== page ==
Artist Statement  – “Spolia”

Across the three decades I have made photographs in Italy, I have noticed what Italians call “spolia,” an ancient practice of taking an old stone previously used as a column or a capital or a grave marker and repurposing it in the building of something new.  One reason people reused old materials was because they were available. But the practice was never just about recycling.  It was also always about tapping into the power of what the stone had once been in the structure or monument where it had first appeared, the authority of the people who had shaped its initial use.

I had this history in mind when I began making these collages in 2019. I found my stone, my equivalent of a piece of a column, in some antique writing practice books I found in a Japanese flea market. Most of the pages already displayed the configuration of a grid. Working with those empty squares as a platform eliminated the need to invent a new form.  The grid allowed for an overall activation of the surface while maintaining a recognized structure.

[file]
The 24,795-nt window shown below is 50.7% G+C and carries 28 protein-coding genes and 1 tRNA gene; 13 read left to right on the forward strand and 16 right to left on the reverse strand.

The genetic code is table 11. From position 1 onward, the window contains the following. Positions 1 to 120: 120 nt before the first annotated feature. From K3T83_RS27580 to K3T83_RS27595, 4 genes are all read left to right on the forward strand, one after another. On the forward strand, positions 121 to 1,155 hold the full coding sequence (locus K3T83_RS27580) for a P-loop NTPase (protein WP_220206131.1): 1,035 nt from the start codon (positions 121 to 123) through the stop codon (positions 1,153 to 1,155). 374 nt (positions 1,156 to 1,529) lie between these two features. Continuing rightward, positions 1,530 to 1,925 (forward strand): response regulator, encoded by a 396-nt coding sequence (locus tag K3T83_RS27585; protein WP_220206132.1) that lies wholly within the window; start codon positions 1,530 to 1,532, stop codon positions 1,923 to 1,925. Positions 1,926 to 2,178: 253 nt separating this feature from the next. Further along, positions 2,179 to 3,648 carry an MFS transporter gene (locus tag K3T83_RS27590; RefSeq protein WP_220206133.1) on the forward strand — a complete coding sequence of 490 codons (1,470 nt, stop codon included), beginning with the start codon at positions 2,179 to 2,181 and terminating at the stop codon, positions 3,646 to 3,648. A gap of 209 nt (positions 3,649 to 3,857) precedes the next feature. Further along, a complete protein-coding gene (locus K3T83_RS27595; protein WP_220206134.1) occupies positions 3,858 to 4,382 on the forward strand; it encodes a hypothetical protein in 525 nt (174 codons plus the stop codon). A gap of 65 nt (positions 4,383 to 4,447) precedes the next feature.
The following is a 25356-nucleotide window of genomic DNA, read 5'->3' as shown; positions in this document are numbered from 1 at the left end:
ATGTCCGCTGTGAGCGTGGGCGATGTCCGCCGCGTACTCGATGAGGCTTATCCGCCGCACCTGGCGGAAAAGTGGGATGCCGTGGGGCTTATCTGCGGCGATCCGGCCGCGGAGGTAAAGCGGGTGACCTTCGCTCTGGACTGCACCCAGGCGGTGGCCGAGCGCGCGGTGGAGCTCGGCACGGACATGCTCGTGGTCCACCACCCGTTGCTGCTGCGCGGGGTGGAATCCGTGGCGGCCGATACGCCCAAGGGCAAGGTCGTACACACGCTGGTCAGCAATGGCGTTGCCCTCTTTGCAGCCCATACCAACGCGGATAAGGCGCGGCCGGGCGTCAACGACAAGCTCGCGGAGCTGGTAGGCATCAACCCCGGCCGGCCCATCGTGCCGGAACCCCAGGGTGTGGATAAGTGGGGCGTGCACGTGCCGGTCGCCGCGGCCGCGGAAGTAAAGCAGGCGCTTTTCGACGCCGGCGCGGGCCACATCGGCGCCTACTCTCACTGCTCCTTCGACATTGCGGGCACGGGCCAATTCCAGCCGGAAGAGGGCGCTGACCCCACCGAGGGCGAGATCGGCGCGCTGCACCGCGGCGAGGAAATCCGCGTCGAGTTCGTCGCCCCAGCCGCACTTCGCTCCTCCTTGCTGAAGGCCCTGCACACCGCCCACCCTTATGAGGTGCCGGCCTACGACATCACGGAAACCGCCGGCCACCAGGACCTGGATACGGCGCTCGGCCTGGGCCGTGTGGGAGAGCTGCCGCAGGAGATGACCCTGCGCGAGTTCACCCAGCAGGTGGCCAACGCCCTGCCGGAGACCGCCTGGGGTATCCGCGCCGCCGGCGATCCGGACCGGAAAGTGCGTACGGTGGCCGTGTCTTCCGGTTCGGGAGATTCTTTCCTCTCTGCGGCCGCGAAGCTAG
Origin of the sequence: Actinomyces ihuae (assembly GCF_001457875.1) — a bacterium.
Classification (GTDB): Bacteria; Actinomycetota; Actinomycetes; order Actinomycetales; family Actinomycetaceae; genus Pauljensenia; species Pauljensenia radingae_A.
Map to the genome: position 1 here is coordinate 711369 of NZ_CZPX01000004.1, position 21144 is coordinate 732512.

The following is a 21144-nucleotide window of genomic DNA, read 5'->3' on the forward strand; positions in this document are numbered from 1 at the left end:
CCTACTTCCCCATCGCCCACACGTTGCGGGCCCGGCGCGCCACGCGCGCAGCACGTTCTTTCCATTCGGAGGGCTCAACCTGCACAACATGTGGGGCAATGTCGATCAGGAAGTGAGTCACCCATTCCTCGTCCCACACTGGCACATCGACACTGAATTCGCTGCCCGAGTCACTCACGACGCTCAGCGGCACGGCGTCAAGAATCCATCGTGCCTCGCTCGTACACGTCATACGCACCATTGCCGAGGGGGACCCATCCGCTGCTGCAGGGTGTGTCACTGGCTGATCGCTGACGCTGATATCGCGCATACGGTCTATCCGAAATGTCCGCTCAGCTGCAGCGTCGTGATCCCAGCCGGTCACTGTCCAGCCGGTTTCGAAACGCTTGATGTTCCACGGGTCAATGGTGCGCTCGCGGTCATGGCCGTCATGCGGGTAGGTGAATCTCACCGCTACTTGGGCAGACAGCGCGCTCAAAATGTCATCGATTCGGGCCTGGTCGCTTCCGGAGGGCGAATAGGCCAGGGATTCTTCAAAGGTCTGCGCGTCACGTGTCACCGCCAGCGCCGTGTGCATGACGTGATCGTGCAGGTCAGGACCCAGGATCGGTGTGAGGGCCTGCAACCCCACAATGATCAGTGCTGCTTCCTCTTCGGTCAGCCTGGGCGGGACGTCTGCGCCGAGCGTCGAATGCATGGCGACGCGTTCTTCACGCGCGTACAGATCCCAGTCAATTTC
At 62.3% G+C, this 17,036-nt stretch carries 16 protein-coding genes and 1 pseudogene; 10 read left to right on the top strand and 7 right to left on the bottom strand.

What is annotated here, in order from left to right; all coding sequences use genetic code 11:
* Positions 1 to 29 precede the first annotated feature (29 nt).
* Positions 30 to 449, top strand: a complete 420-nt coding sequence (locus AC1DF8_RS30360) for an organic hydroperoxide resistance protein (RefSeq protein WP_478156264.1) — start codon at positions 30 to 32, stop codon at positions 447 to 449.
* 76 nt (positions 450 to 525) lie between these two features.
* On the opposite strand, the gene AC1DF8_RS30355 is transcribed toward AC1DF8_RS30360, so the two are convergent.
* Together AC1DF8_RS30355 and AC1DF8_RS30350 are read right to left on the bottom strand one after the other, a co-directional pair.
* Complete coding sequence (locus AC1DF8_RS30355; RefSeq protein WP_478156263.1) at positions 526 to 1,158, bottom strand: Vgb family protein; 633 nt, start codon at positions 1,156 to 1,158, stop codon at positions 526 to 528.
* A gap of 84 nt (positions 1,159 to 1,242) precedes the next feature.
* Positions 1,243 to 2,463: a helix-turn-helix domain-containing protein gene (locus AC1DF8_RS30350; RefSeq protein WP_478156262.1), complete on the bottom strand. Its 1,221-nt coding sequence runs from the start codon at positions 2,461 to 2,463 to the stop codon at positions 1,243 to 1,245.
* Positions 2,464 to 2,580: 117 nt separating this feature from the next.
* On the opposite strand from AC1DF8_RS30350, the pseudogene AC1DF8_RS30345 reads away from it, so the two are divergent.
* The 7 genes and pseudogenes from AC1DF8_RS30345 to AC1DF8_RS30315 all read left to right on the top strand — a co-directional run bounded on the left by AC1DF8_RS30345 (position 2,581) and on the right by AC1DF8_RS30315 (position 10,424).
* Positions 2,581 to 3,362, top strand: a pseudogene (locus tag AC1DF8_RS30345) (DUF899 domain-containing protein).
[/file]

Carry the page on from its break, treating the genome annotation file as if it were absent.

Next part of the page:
I soon evolved a serial approach, establishing certain parameters to govern how I would compose each image. The more I worked within the established framework, the more options I discovered in my source materials. I had been collecting commercially printed paper, such as old street posters from Italy and damaged illustrated books, and I saw the opportunity to revive the bits and pieces by making something new.  Cut into strips and then into half-inch squares, those old papers became my stones.

As I acknowledged the visual nature of the material and its possibilities for dynamic variation, I adopted practices of rotation, mirroring, and reversal.  In this way, I introduced chance into the layouts and revealed new possibilities for endless transformation and alternative forms.

The resulting body of work embodies what Italo Calvino defined as “lightness,” a capability in the face of “the weight and opacity of the world.”